Editor’s note: Call destinations before you visit to make sure they’re open. Stay posted on what Oregon’s phased reopening means for you, and follow these steps for social distancing outdoors. Also, remember to bring your face covering, required for all of Oregon’s public indoor spaces and outdoors when keeping 6 feet of distance isn’t possible. Here’s what to know about Oregon’s outdoors right now.
As we crave a greater connection to nature, mountain biking is one of those perfect activities for social distancing. Locals can welcome autumn with open arms and helmets and knobby tires at a number of trails across the state made for mountain biking. You’ll find some of the best mountain-bike terrain anywhere on the twisting, tacky singletrack that winds across Eastern Oregon’s high desert and Cascade Range foothills near Bend, along the slopes of Mt. Hood and Mt. Ashland, and through the old-growth forests of Oakridge. It’s best to stay close to home as much as possible and practice etiquette on the trails out of respect to local communities. Here are some of Oregon’s top fall trails, selected for the ideal elevation — to avoid surprise snow as temperatures drop — while still offering an epic ride.
Central Oregon (Reworked): 15 miles, moderate
Just 5 miles outside of Bend, Phil’s Trail System Warm-Up is meant as a fun space for beginners and families to tool around, as well as for experienced riders to ease their way into the more rugged stuff.
Ben’s Trail, which flows uphill in quintessential Bend style, is a gentle moderate-grade climb through lodgepole and ponderosa pines. Visit Hutch’s Bicycles in Bend or Redmond to gear up.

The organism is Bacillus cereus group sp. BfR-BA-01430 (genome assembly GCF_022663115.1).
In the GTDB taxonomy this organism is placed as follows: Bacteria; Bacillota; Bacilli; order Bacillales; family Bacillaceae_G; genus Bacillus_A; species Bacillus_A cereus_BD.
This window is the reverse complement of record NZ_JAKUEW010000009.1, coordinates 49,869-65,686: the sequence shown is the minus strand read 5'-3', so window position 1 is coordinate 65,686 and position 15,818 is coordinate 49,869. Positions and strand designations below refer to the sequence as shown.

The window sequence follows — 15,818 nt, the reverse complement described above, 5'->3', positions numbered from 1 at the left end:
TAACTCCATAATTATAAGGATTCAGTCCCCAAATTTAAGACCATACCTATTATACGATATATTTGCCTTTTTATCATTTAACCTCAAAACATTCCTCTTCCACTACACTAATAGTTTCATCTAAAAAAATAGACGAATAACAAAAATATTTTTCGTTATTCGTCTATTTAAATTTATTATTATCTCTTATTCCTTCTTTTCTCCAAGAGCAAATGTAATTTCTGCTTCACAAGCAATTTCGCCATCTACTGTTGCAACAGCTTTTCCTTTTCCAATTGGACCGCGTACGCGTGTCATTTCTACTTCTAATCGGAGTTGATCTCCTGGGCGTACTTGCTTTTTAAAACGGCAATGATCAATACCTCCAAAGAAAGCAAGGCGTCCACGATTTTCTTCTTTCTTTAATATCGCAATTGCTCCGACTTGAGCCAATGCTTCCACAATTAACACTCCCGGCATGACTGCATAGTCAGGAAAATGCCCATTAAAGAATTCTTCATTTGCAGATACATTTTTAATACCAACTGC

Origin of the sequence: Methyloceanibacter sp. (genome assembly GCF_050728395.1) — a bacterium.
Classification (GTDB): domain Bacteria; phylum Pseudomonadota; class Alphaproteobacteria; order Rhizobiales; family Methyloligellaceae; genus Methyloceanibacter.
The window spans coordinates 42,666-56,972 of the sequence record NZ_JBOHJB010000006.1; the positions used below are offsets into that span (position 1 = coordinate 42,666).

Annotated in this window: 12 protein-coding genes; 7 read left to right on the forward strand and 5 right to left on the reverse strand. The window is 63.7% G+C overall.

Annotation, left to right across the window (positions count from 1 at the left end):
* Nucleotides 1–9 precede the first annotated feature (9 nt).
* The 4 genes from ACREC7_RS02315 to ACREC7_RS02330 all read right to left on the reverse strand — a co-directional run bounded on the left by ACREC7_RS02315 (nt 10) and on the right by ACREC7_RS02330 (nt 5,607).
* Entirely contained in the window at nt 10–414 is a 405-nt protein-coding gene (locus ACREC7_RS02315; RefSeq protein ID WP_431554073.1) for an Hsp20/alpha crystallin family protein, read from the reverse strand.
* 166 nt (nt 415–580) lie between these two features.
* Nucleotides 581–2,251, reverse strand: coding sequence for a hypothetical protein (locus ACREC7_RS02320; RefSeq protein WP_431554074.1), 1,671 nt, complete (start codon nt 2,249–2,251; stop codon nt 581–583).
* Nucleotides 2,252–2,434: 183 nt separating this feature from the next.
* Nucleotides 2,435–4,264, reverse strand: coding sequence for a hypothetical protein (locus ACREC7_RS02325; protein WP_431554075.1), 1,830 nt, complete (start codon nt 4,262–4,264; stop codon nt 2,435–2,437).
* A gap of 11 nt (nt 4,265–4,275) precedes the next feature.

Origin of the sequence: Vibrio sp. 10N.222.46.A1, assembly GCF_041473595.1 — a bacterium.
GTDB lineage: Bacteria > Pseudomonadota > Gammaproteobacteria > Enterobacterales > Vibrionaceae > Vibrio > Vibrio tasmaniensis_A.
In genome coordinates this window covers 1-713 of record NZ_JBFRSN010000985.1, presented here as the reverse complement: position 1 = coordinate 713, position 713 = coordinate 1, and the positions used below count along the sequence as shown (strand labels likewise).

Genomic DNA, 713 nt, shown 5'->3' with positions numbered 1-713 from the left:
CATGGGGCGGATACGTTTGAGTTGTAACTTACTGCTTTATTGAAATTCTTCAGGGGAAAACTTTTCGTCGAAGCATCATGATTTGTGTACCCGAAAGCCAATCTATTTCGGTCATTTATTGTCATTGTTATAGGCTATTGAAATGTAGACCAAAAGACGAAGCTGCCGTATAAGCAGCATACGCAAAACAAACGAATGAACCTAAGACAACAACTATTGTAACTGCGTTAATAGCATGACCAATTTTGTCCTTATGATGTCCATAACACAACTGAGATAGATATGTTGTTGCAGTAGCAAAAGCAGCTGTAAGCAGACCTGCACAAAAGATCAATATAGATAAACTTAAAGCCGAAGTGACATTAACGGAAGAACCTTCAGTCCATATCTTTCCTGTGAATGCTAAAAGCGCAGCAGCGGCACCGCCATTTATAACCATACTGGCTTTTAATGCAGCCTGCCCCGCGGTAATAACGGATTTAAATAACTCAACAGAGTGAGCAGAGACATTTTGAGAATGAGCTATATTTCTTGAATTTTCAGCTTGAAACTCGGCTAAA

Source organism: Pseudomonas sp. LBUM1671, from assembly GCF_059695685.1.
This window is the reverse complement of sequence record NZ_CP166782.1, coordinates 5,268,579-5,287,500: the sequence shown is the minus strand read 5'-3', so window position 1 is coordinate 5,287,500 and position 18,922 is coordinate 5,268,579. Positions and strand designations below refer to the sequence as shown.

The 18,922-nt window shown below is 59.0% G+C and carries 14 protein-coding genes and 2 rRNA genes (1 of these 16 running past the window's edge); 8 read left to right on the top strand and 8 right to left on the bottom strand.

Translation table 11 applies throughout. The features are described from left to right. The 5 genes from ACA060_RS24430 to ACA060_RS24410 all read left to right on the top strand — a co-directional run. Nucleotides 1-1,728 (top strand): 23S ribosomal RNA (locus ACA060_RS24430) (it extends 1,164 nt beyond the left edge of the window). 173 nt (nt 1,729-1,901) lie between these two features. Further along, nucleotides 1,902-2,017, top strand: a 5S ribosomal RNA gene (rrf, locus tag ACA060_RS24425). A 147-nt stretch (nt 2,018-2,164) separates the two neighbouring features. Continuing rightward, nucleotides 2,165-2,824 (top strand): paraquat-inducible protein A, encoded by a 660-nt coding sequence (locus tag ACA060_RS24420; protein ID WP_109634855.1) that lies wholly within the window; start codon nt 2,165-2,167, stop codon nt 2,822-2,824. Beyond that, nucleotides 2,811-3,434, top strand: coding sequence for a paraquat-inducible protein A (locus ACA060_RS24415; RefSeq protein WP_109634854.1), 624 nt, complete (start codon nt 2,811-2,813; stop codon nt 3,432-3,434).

Eastern Oregon (New): 15 miles, challenging
If you want to ride in pristine wilderness with hardly a soul around, look no further than the challenging, 15-mile Mt. Emily Recreation Area Loop on the eastern flank of the Blue Mountains, just outside of La Grande. One of 28 named trails in the 3,600-acre park, the loop includes a bit of everything: steep climbs, gravel, switchbacks, expansive views of the Grand Ronde River valley and an exhilarating finale. Visit The Mountain Works in La Grande for bike rental gear as well as friendly advice.
Mt. Hood/Gorge Region (New): 9 miles, challenging
Sandy Ridge is one of the state’s most beloved networks, with a system of routes originating from one trailhead. Most are meant for experienced riders, but if you’re bringing a newbie or your kid, there’s a little practice loop circling in and out of the parking lot that’s suitable for even the littlest rider. The 9 miles of challenging trails include a customizable off-road paradise: banked berms, natural rock features, big-air jumps and more. Otto’s Ski & Mt. Bike in Sandy has all the rental gear you’ll need.
Willamette Valley (Different Oakridge trail): 9 miles, challenging
About 50 miles southeast of Eugene, you’ll find what many avid mountain bikers swear are the best trails in the country. The Dead Mountain and Larison Rock trails pair a classic (Larison Rock) with a new trail (Dead Mountain), which riders appreciate for its convenient shuttle drop-off. With 9 miles of challenging terrain in all and a combined 6,000 feet of descent, it’s not for the faint of heart, but it’s a truly epic way to embrace the world-famous Oakridge experience. Oakridge Bike Shop & Willamette Mountain Mercantile is a one-stop shop for rentals, trail maps and friendly advice.
Southern Oregon (New): 10 miles, moderate and easy
Designed to meet all ability levels, Mountain of the Rogue features fun, flowy trails on the lower elevations — great for laps with the family — along with rocky, more technical options higher up for experienced riders looking to test their skills on narrow, exposed tread. Most of the trails here are one-way, so you can safely bomb downhill if you’re comfortable. The trail is conveniently located just off Interstate 5 in the town of Rogue River, just east of Grants Pass. BikeKraft in Grants Pass is the oldest and largest shop in the region and has you covered — call ahead for rentals.